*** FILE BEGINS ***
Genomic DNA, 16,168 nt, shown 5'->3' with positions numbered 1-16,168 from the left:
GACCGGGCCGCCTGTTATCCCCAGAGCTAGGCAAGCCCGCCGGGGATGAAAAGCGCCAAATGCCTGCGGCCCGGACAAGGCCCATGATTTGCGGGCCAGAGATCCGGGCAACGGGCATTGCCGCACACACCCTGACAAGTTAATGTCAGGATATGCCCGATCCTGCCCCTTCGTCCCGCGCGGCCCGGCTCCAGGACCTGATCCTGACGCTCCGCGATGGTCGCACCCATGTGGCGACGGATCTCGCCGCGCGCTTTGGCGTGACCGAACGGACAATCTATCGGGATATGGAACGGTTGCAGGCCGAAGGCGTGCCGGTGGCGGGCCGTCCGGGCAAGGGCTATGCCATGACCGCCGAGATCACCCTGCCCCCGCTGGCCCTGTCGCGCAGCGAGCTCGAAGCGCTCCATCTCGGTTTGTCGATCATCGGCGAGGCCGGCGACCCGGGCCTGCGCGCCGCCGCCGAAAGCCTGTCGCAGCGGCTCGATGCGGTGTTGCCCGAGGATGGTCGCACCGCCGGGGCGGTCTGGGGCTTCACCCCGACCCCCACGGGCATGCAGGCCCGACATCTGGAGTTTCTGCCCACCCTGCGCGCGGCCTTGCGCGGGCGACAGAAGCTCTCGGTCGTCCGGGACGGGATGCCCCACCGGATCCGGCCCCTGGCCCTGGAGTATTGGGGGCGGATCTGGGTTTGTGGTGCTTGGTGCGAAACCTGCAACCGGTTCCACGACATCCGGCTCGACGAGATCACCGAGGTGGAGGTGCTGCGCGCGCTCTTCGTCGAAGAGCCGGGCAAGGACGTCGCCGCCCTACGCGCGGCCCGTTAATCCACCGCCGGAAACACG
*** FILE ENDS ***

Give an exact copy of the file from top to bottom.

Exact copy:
Genomic DNA, 16,168 nt, shown 5'->3' with positions numbered 1-16,168 from the left:
GACCGGGCCGCCTGTTATCCCCAGAGCTAGGCAAGCCCGCCGGGGATGAAAAGCGCCAAATGCCTGCGGCCCGGACAAGGCCCATGATTTGCGGGCCAGAGATCCGGGCAACGGGCATTGCCGCACACACCCTGACAAGTTAATGTCAGGATATGCCCGATCCTGCCCCTTCGTCCCGCGCGGCCCGGCTCCAGGACCTGATCCTGACGCTCCGCGATGGTCGCACCCATGTGGCGACGGATCTCGCCGCGCGCTTTGGCGTGACCGAACGGACAATCTATCGGGATATGGAACGGTTGCAGGCCGAAGGCGTGCCGGTGGCGGGCCGTCCGGGCAAGGGCTATGCCATGACCGCCGAGATCACCCTGCCCCCGCTGGCCCTGTCGCGCAGCGAGCTCGAAGCGCTCCATCTCGGTTTGTCGATCATCGGCGAGGCCGGCGACCCGGGCCTGCGCGCCGCCGCCGAAAGCCTGTCGCAGCGGCTCGATGCGGTGTTGCCCGAGGATGGTCGCACCGCCGGGGCGGTCTGGGGCTTCACCCCGACCCCCACGGGCATGCAGGCCCGACATCTGGAGTTTCTGCCCACCCTGCGCGCGGCCTTGCGCGGGCGACAGAAGCTCTCGGTCGTCCGGGACGGGATGCCCCACCGGATCCGGCCCCTGGCCCTGGAGTATTGGGGGCGGATCTGGGTTTGTGGTGCTTGGTGCGAAACCTGCAACCGGTTCCACGACATCCGGCTCGACGAGATCACCGAGGTGGAGGTGCTGCGCGCGCTCTTCGTCGAAGAGCCGGGCAAGGACGTCGCCGCCCTACGCGCGGCCCGTTAATCCACCGCCGGAAACACG